On the new code and old methods

05.12.2014 | By Rustem Khalilov

It has been two years since the new Criminal Procedural Code took force. Expert of the Center of Political and Legal Reforms, Assistant Professor of Legal Sciences Oleksandr Banchuk speaks about how the new code is being applied

KW: How effective is the new CPC?

O.B.: If we ask both sides the accused and the defense, both will say they dont like it. However, a knife cannot be sharp and blunt. This happens because for fifty years the country lived by a certain set of rules and suddenly there are new rules. We worked on the code from 2006 to 2010 in order to harmonize this sphere with minimal European standards. The code is a set of rules and we assumed that we would be introducing these rules simultaneously with the reform of institutions that apply them. Well, it turned out that the rules turned out right, but the institutions, which remained old, are trying to apply the law as they did earlier.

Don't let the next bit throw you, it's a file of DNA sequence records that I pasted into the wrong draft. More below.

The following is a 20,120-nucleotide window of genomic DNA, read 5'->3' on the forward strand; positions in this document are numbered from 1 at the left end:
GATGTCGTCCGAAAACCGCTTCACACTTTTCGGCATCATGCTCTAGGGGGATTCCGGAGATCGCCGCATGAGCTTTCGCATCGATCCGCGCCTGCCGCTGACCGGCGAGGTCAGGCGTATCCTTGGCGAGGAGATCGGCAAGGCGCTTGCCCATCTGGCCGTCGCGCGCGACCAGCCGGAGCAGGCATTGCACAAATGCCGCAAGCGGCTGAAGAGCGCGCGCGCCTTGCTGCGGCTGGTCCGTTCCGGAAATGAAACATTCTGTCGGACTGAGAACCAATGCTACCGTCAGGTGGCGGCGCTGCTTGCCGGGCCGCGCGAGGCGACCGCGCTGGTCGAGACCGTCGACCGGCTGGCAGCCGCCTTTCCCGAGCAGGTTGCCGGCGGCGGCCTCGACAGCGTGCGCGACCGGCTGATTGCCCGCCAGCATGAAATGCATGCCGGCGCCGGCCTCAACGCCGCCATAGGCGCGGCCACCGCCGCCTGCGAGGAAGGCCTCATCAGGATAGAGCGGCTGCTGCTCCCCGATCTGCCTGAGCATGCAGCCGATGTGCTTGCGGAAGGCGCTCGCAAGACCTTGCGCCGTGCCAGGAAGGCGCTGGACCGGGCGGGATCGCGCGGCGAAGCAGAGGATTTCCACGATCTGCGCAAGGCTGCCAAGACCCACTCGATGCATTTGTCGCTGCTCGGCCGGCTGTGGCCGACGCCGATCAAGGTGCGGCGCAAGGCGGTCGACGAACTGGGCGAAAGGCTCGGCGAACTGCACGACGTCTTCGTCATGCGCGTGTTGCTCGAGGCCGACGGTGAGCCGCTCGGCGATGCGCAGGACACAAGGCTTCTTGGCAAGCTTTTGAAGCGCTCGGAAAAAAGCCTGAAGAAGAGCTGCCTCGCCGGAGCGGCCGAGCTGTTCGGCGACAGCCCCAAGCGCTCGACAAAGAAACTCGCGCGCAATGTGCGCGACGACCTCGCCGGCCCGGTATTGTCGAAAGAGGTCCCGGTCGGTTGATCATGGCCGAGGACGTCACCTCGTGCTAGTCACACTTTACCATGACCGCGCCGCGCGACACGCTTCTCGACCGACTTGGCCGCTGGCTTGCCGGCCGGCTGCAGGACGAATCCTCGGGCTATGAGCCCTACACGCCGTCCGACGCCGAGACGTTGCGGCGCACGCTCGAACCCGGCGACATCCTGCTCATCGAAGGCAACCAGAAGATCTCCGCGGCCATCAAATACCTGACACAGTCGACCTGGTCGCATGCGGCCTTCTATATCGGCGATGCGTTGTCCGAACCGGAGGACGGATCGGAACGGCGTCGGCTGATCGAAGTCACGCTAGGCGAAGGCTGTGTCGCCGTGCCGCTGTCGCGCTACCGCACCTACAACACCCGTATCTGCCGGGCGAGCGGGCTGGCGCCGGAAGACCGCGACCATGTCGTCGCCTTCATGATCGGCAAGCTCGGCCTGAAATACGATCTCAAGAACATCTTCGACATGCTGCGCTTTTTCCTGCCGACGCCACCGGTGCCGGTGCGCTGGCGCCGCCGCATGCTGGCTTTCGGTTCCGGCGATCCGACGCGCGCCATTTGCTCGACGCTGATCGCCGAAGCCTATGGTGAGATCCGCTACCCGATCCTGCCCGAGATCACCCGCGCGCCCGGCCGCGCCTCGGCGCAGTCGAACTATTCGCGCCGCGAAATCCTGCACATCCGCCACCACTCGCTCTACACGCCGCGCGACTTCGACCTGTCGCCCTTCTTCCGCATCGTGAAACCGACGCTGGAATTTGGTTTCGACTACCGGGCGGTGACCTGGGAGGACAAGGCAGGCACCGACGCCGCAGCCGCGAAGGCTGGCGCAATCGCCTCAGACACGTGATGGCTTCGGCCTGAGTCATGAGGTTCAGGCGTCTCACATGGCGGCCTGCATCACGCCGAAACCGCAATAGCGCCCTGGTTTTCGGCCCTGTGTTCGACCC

However, over 2.5 years, the number of people in the temporary holding cells dropped from 36,000 (in February 2012) to 18,000 (as of October 1, 2014). As a reminder, these are the people that have not been found guilty by court. There is also the number of convicted people and over the past year it decreased substantially as well. What does this mean for me? That the rules of forming criminal cases for the prosecutors and police have become more complicated. This, however, also means that there were 20-25% more doubtful cases in the past. Now, due to the more complicated procedure, the prosecutors office sends to courts only the cases, where it more or less sure that it will get a verdict.

If we take the statistics of searches and tapping, their number dropped by 10-20%. Why? Because earlier the decision about the search was approved by the investigator in the case. Now, he/she has to go to court. And though in 90-95% of cases the judges confirm this position, going to a court is not the same as signing a document in your own office. These general figures indicate that the system of criminal justice is being humanized.